Kyle Herkenhoff is an assistant professor of economics at the University of Minnesota and visiting scholar at the Federal Reserve Bank of Minneapolis. He received his Ph.D. from UCLA in 2014, and his research, which focuses on the interaction of labor markets and consumer credit markets, places equal weight on theory and empirics.
Jorge Luis García is an Assistant Professor in the John E. Walker Department of Economics at Clemson University. He is also a Visiting Research Fellow at the Social Science Research Institute at Duke University and a Quintiles Fellow at the Schaeffer Center for Health Policy and Economics at the University of Southern California. He is an applied microeconomist working at the intersection of labor and development economics. Garcia's research focuses on education, fertility, and labor force participation.
Kevin Thom is an Assistant Professor of Economics at the University of Wisconsin-Milwaukee. Prior to this, he was a Clinical Associate Professor in the Department of Economics at New York University. He is an applied microeconomist with interests in labor, health, and household financial decision-making. Kevin's recent work explores how molecular genetic data can be used to better understand the heterogeneity that drives health behaviors, human capital accumulation, and household financial outcomes.
Nirav Mehta is an associate professor of Economics at the University of Western Ontario. He is a labor economist who studies topics in education and health. Mehta is currently studying the effects of social interactions, school choice, ability tracking, teacher incentive schemes, and contracting in health care.
Christopher is an Assistant Professor at the University of Cambridge, a Fellow of Trinity College Cambridge, and a Research Affiliate at CEPR. He works with complex datasets and applied methodologies, including machine learning and structural modelling. In a range of projects, he analyzes primary data collected using self-designed surveys in order to study perceived returns to human capital investments. Differences in beliefs can affect important decisions such as how much to invest into ones children, whether to attend university, or whether to work as a parent.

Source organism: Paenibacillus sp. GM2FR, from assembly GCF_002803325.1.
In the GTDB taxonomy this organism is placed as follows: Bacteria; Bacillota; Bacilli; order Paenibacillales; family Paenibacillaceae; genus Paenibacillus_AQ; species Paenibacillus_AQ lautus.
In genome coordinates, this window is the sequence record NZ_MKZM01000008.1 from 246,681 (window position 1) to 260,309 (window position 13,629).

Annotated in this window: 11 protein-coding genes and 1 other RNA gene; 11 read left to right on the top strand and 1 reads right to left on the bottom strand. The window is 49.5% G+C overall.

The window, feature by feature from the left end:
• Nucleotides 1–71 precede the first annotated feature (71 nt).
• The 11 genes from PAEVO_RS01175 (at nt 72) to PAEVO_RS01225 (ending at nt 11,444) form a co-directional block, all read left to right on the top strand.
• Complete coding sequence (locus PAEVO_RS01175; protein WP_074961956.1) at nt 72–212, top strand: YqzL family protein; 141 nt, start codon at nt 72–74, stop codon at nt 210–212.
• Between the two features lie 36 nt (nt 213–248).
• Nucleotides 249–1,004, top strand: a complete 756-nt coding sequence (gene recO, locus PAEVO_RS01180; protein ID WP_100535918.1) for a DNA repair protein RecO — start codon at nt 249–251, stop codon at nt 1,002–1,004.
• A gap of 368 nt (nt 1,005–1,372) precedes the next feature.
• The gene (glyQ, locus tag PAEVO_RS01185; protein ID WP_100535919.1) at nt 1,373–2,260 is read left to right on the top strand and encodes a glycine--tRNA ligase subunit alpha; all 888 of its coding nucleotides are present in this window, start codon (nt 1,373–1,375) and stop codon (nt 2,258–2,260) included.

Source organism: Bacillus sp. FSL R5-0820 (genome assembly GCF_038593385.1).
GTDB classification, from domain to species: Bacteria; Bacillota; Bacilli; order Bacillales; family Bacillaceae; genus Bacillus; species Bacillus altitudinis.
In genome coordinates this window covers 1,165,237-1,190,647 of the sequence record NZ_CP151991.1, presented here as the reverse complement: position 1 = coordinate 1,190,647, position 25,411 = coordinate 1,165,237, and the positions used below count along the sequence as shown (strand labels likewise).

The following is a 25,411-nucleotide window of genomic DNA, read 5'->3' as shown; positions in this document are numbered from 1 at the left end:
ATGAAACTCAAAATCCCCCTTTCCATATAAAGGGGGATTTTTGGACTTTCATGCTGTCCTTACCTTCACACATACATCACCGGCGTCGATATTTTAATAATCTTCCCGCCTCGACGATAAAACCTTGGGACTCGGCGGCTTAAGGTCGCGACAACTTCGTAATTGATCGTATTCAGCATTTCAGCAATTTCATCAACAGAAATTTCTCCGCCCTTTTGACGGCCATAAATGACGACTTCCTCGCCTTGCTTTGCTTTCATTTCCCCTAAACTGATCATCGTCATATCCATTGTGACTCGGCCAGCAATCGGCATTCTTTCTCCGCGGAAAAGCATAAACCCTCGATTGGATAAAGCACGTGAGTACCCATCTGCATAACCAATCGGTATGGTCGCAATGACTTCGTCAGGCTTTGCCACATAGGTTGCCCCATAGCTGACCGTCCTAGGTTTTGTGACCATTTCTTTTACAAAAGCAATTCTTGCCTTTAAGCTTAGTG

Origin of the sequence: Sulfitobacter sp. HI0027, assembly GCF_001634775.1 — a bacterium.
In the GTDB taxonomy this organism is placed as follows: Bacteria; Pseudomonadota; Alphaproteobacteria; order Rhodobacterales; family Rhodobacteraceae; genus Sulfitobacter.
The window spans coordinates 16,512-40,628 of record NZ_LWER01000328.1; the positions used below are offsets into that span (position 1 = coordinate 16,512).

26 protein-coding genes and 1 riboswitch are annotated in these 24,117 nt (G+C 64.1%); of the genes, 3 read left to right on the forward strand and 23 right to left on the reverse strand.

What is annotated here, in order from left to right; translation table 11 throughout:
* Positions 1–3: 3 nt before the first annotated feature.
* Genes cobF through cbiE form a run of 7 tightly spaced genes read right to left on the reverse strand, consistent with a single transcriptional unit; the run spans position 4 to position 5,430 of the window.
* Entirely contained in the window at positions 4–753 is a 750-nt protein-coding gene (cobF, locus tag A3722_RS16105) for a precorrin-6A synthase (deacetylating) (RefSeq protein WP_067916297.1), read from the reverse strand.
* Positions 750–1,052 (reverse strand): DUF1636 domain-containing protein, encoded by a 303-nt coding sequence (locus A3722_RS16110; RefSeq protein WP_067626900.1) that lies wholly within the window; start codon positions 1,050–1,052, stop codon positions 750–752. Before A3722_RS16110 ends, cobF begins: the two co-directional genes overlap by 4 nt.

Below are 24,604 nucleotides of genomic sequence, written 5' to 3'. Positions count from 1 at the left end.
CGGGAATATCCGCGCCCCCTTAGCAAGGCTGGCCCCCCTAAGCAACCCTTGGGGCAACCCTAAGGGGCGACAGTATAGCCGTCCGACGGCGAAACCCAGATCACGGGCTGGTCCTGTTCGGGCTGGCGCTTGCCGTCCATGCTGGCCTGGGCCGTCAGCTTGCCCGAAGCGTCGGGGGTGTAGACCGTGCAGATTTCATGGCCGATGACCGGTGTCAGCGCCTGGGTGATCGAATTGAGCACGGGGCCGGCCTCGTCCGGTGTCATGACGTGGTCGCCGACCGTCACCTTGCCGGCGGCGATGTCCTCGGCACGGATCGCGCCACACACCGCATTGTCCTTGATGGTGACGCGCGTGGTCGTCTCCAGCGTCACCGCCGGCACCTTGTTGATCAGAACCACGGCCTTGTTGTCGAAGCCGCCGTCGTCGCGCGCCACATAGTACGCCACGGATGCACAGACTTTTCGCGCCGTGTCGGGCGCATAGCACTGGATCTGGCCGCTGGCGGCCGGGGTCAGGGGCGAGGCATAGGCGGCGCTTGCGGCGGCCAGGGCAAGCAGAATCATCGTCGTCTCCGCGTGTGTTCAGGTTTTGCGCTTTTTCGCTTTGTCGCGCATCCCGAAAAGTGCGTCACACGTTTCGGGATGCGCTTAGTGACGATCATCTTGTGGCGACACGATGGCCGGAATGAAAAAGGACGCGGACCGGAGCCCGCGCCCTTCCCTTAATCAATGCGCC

Dana Goldman is the Leonard D. Schaeffer Chair and a Distinguished Professor of Pharmacy, Public Policy, and Economics at the University of Southern California. He also directs the Schaeffer Center for Health Policy and Economics, a centerpiece of one of the nation’s premier health policy and management programs (ranked #3 in 2016 by US News & World Report). Dr. Goldman is the author of over 200 articles and book chapters. He is a health policy advisor to the Congressional Budget Office, the Fred Hutchinson Cancer Institute, Covered California, and several health care companies.
Ging Cee Ng is a Ph.D. student in economics with interests in Microeconomic Theory and Public Economics. Prior to Chicago, she worked in the Research and Statistics Group at the Federal Reserve Bank of New York, where she worked on research and policy projects in corporate finance, monetary policy, and macroeconomics.
Stefanie Schurer is an Associate Professor in the School of Economics at the University of Sydney. Her research interest is the Economics of Human Development. Most of her current projects explore the evolution of skills, preferences, and health over the lifecourse and the role that parents and the public sector play in determining these skills. She is involved in several linked administrative data projects in Australia, evaluating among others the impact of early-life medical care and cash/in-kind transfers on children’s skill development.
Bertil Tungodden is a professor at the Department of Economics, Norwegian School of Economics (NHH), since 2002, where he defended his PhD in 1995. He is co-director of the research group The Choice Lab at NHH. Tungodden is also an Associated Senior Researcher at Chr. Michelsen Institute (CMI) and at several Centers of Excellence, funded by the Research Council of Norway. He was Chairman of the Norwegian Scientiﬁc Council for Economics, 2007–2009.
Jin Zhou’s research mainly focuses on understanding the impact of education on the lifecycle outcomes of individuals. Recently, her work has focused on two main aspects: skill development during early childhood; and education decisions involving location choices. For the former, she currently focuses on research on the China REACH project, especially on identifying latent skills in children, understanding the child skill development process, and designing and studying interventions aimed at accelerating the child learning process.